Global Health Press
Deadly measles discovery stuns scientists

Deadly measles discovery stuns scientists

sspeThe virus stays dormant in the brain for years until it awakens causing seizures and coma with no survivors.

Scientists have discovered a deadly complication with the measles virus that could potentially kill children years after suffering from an outbreak, a new study reveals.

The condition called subacute sclerosing panencephalitis or SSPE is when the measles virus stays dormant in the brain after contraction and seeming recovery from it. The frightening condition has seen at least 16 adults and children die and scientists are unaware of how or why it happens. Not only that, but it is thought to be far more common than previously thought.

Once the virus has awakened, it can cause a trigger to the immune system which can lead to subtle changes in behavior, slowly developing seizures, possible coma and death. So far, no one has survived a case of SSPE.

Dr. James Cherry of the University of California, Los Angeles medical school, who was involved in the study, says the victims of SSPE caught the virus during the measles outbreak in California which started in 1988 and ended in 1991. That outbreak saw 55,000 people contract the virus with 123 children dying.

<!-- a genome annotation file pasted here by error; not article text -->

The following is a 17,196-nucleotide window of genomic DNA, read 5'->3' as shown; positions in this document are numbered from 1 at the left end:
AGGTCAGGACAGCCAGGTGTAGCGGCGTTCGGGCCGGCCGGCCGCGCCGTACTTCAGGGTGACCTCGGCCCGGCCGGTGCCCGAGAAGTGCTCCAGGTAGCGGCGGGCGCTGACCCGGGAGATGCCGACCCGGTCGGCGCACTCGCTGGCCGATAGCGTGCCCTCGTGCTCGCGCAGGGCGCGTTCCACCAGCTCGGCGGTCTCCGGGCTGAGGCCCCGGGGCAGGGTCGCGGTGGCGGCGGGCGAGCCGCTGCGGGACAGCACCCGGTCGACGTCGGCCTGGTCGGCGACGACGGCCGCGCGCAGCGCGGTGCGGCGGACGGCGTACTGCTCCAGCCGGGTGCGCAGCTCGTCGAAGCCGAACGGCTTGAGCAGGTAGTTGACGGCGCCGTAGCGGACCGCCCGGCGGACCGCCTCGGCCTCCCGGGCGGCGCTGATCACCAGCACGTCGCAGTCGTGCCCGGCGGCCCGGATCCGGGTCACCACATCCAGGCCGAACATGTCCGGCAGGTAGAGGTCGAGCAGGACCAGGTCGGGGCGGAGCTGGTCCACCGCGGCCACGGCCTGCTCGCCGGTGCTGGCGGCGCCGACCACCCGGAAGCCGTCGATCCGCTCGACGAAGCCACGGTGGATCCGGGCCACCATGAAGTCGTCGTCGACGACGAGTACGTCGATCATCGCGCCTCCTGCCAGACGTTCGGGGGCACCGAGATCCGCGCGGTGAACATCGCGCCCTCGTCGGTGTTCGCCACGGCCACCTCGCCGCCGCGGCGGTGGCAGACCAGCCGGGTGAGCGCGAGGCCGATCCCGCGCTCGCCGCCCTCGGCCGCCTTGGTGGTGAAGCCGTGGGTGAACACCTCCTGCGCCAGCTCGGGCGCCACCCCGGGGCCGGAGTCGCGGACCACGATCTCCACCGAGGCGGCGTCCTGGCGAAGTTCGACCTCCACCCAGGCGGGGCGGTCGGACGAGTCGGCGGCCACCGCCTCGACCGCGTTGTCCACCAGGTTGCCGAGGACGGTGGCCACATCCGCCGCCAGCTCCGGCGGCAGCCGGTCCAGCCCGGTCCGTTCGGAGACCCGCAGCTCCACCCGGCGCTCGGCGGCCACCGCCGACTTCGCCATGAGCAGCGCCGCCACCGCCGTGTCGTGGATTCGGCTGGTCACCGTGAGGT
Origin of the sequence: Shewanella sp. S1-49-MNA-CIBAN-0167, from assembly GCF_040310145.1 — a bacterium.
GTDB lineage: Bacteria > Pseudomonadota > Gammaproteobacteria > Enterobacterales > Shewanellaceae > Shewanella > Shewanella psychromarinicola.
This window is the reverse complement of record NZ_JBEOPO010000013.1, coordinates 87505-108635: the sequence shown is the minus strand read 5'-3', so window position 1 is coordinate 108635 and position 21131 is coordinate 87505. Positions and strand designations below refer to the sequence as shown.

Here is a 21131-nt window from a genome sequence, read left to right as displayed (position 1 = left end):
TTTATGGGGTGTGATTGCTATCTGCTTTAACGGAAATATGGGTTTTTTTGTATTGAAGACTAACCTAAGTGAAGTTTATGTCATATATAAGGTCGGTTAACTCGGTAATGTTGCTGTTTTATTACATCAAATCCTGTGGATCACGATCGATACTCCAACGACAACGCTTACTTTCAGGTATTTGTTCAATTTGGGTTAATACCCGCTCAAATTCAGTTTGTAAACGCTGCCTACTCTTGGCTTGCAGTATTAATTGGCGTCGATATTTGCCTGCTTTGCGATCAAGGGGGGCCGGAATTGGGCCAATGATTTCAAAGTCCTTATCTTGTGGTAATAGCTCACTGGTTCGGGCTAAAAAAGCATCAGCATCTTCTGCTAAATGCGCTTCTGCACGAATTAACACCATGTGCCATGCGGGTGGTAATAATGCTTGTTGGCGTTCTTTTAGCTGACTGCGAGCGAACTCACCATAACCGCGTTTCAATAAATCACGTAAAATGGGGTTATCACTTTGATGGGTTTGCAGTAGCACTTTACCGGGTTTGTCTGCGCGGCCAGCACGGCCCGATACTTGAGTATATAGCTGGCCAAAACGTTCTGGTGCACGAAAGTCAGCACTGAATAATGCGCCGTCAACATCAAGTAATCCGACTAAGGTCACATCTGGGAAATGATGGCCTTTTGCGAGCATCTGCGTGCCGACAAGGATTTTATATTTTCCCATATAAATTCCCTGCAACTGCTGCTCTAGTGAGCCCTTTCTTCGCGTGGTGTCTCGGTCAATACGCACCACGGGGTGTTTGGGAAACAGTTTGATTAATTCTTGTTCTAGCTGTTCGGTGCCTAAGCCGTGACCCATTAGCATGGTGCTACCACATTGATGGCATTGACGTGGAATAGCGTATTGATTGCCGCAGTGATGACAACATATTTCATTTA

SSPE highlights the importance of getting as many people as possible vaccinated from the highly contagious virus. Many vulnerable people such as babies under a year old who are too young to get the vaccination, will benefit from more people being immune and ultimately keeping the virus from spreading, according to the Washington Post.

The MMR vaccination has been controversial for some, with many parents refusing to get their children vaccinated. It’s this that has caused some people to blame a comeback of the measles virus. A 2015 report showed nearly 9 million children in the U.S. are not vaccinated and are at risk of getting infected.

Details of the study were announced at IDWeek 2016.

For more information on measles, visit the Centers for Disease Control and Prevention website.

Source: BABW News